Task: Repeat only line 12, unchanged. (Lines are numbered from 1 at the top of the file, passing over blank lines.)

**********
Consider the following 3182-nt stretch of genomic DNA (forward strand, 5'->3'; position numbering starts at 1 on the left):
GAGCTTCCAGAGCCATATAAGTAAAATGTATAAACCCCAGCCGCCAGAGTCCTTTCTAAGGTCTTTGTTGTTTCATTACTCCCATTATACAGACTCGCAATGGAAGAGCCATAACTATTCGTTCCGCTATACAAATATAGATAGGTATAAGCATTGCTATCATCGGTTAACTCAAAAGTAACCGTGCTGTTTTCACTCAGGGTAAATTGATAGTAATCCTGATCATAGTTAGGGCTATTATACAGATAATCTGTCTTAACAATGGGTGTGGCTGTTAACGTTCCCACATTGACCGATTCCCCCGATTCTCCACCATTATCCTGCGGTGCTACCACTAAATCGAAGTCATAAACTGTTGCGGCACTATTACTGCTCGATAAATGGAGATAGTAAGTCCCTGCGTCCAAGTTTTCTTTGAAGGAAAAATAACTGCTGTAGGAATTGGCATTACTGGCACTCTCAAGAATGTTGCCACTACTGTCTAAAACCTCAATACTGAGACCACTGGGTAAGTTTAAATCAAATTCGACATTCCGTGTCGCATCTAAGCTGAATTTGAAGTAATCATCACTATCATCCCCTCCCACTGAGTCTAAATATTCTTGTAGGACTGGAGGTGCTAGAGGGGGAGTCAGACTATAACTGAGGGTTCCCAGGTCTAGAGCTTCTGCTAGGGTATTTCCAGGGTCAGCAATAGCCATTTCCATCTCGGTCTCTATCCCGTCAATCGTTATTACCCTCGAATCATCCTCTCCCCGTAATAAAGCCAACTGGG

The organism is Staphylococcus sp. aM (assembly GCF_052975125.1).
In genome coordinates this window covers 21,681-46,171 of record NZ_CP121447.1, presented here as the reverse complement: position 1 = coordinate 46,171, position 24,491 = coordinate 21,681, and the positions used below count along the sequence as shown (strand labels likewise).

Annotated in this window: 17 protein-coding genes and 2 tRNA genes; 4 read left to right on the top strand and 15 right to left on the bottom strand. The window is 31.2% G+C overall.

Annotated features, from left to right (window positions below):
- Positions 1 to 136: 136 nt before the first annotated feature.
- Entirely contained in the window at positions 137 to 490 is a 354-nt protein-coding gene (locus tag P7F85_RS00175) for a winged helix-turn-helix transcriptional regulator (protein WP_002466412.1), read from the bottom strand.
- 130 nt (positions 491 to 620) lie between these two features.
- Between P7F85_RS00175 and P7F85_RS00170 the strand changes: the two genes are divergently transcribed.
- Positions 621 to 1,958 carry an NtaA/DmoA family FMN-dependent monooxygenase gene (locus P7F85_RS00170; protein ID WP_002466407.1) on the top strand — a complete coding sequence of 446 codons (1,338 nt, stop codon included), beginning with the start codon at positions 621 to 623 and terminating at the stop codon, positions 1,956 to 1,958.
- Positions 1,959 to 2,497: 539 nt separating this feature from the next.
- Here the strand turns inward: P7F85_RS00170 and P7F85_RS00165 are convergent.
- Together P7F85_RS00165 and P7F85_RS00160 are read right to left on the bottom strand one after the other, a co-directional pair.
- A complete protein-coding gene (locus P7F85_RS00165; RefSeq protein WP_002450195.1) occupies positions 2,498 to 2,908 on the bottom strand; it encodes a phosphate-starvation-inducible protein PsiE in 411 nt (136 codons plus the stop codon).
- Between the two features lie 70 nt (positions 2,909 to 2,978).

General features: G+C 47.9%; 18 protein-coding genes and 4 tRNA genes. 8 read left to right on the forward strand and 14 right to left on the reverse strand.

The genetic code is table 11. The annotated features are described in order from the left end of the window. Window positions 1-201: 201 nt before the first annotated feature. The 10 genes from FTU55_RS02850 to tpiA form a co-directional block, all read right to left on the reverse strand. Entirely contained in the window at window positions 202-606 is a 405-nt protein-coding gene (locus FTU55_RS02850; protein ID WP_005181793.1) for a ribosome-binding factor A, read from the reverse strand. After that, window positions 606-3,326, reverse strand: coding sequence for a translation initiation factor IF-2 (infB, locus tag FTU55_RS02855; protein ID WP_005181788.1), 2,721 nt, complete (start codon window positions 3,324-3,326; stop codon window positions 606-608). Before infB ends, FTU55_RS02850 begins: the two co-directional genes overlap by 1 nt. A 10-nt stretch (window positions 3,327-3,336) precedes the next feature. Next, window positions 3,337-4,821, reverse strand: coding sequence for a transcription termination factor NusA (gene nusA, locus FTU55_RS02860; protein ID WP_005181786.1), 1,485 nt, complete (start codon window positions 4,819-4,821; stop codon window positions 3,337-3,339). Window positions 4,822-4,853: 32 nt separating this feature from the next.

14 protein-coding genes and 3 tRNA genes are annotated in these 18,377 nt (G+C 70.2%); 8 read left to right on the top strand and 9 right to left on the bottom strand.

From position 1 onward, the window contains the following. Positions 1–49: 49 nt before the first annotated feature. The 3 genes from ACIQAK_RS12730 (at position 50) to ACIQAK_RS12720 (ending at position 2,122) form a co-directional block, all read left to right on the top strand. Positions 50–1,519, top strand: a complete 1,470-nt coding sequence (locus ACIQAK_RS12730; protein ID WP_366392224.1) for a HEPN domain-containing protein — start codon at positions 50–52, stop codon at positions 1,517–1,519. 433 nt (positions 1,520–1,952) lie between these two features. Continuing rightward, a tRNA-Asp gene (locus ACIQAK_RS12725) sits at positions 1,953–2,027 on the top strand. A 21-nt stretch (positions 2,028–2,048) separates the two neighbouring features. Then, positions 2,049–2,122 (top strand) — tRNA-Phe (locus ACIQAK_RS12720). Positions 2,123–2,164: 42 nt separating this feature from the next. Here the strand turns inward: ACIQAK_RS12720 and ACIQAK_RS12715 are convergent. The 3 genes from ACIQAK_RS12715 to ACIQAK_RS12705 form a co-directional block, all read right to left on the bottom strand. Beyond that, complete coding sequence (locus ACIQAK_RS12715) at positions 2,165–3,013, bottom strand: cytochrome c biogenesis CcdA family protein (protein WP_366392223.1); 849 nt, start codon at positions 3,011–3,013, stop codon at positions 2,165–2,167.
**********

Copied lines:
- Positions 1,959 to 2,497: 539 nt separating this feature from the next.